“I honestly had no idea that flushing a dead fish would create so much drama,” wrote Julie Cole, mother of six and co-founder of Mabel’s Labels, on her Facebook page recently. “RIP Thomas the Blue Fish.” It was instantly apparent she’d struck a nerve: her loyal Facebook followers soon posted dozens of recollections of their own fish-flushing travails.
“Sniff. Sniff. Memories,” one woman posted. “Maddy insisted on a full-out funeral, including chairs, flowers and even neighbours. We were even asked to present a speech. I have to admit, I cried. Poor ‘Goldie.’ We buried him, and the next day dogs had dug him up. Never told Maddy. Sorry for your loss.”
Some posters suggested other ways to dispose of dead fish while preserving their kids’ innocence of death. One explained, “We had to take our fish down to Lake Ontario ‘to let it find its family before he died.’ Worked like a charm. No tears!”
Others chimed in with cautionary tales. “We once had to bury a fish,” wrote one follower. “Problem is, it died mid-winter and it was too cold to dig a hole. So we froze the fish in a baggie in the freezer. Problem is, I opened the freezer one day and it fell out and literally shattered. Fun and games! Thank God for the baggie.”
One grandmother relayed how she softened the blow with a romantic twist: “When my granddaughter’s male fish died and we had to flush him, I told her he was going to fish heaven, probably in Bermuda, and when he woke up there he’d be surrounded by gorgeous female fish all saying, ‘OMG, he’s so cute.’ That really made her smile.” I pulled something similar when my daughter’s fish Miss Rosie was flushed. “She’s going to see the mermaids in the ocean,” I lied, which seemed to appease her.
Interestingly, what parents did not confess to on Cole’s page was actually telling their children the simple truth: “The fish is dead. It’s going down the toilet because that’s where dead fish go.”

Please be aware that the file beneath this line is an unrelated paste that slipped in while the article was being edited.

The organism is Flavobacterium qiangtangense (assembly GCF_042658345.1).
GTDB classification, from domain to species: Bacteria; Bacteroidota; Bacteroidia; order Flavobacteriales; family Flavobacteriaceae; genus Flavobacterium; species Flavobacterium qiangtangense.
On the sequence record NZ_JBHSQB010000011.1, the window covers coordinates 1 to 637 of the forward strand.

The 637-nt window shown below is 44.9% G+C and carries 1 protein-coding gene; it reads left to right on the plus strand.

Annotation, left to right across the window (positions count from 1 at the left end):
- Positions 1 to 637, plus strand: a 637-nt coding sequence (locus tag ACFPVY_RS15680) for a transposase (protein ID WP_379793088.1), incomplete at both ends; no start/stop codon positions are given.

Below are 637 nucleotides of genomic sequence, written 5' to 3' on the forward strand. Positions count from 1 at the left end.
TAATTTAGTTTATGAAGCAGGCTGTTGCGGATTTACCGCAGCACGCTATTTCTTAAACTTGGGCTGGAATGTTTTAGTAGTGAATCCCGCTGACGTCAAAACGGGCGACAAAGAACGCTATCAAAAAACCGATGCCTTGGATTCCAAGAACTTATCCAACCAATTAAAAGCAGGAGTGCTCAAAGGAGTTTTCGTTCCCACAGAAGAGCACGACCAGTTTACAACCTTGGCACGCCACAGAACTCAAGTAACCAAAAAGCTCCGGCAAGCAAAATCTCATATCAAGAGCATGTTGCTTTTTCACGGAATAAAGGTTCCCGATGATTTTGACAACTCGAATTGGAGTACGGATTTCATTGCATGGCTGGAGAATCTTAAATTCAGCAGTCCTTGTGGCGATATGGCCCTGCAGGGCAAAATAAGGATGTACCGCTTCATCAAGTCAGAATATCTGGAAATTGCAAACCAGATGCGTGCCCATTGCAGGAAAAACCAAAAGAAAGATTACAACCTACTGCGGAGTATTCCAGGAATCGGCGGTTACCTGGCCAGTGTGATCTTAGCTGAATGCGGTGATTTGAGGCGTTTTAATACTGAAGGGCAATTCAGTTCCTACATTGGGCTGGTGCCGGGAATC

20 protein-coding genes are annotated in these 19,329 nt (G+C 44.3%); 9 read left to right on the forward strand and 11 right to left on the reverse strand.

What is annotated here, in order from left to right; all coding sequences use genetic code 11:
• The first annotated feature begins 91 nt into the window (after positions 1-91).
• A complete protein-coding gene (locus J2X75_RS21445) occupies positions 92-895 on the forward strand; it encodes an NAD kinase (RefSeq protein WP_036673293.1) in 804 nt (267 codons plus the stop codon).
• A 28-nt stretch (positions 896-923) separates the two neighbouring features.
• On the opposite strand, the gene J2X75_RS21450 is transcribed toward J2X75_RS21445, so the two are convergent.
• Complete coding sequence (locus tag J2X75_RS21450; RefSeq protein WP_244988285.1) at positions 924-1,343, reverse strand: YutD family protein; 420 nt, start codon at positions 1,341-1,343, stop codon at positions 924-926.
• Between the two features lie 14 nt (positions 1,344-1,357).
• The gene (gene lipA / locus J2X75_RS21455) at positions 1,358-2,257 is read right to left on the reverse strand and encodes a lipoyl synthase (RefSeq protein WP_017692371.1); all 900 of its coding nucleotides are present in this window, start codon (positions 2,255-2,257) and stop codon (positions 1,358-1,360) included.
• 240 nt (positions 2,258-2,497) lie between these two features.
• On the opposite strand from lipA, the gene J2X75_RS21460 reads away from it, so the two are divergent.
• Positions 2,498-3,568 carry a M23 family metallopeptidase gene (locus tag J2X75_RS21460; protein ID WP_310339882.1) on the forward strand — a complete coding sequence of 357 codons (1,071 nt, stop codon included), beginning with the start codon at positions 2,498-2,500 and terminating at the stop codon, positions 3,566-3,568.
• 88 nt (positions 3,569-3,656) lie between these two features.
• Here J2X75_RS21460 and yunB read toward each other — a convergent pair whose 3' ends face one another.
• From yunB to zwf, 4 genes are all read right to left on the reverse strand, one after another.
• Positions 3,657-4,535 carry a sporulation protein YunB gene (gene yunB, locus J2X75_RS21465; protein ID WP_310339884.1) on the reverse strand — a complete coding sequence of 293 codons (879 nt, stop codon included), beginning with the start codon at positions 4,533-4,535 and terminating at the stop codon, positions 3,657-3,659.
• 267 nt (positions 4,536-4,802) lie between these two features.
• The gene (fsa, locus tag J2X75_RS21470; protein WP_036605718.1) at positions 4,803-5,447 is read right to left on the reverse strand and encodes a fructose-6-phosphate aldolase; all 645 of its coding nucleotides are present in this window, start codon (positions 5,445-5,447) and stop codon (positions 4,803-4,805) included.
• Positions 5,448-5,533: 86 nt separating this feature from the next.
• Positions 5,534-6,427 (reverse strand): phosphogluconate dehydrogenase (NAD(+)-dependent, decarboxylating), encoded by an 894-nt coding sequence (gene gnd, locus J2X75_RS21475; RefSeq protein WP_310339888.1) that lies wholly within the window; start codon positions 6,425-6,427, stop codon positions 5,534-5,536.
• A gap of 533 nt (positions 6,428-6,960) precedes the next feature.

When I called Cole to discuss all this, she said, “I was so surprised by the response. My eight-year-old actually said, ‘Why couldn’t you have been like every other mother and just have gone and bought another fish and tricked us into thinking it was Thomas?’ She wanted me to lie to her!” says Cole, whose company sells personalized labels for kids’ belongings. Her five-year-old, on the other hand, barricaded himself in the washroom, a kind of human shield between the dead fish and the toilet—until Cole’s 11-year-old intervened and provided air cover so that Cole could flush the dearly departed while the five-year-old wailed.
Parenting expert Alyson Schafer, author of Ain’t Misbehaving, says that if lying to your children about how or where the fish goes after it dies is your worst boo-boo, then it isn’t the biggest deal. However, she believes that the death of a fish can be a teachable moment, especially for the kids of helicopter parents. “Honestly, in the old days, children knew about death,” she says. “They used to go to slaughterhouses on field trips! But now modern parents want to protect their kids from everything.”
Letting children experience the emotions that follow a fish’s death is, Schafer says, “good preparation for more important and meaningful deaths in the family, like the dog that’s been with the family for 13 years, or a grandparent.” She suggests that when a goldfish dies, parents should ask children how they’d like to deal with it. Some might choose flushing, while others might prefer a ceremonial burial. “Maybe some would like to get a little cracker box and bury them in the grass and say a few words to Goldie.”
She doesn’t believe in sneaking out and buying a new fish and trying to trick kids into believing it’s the same one, because “what you’re really saying to your children is that you don’t trust them to handle emotional things. Having a goldfish die helps build emotional muscles.” Plus, Schafer says, you don’t want your kids to find out you’ve lied to them.
But, it seems, many parents have no inteniont of giving up their “Big Goldfish in the Sky” lies. After all, kids’ grief isn’t as easy to flush as dead goldfish are.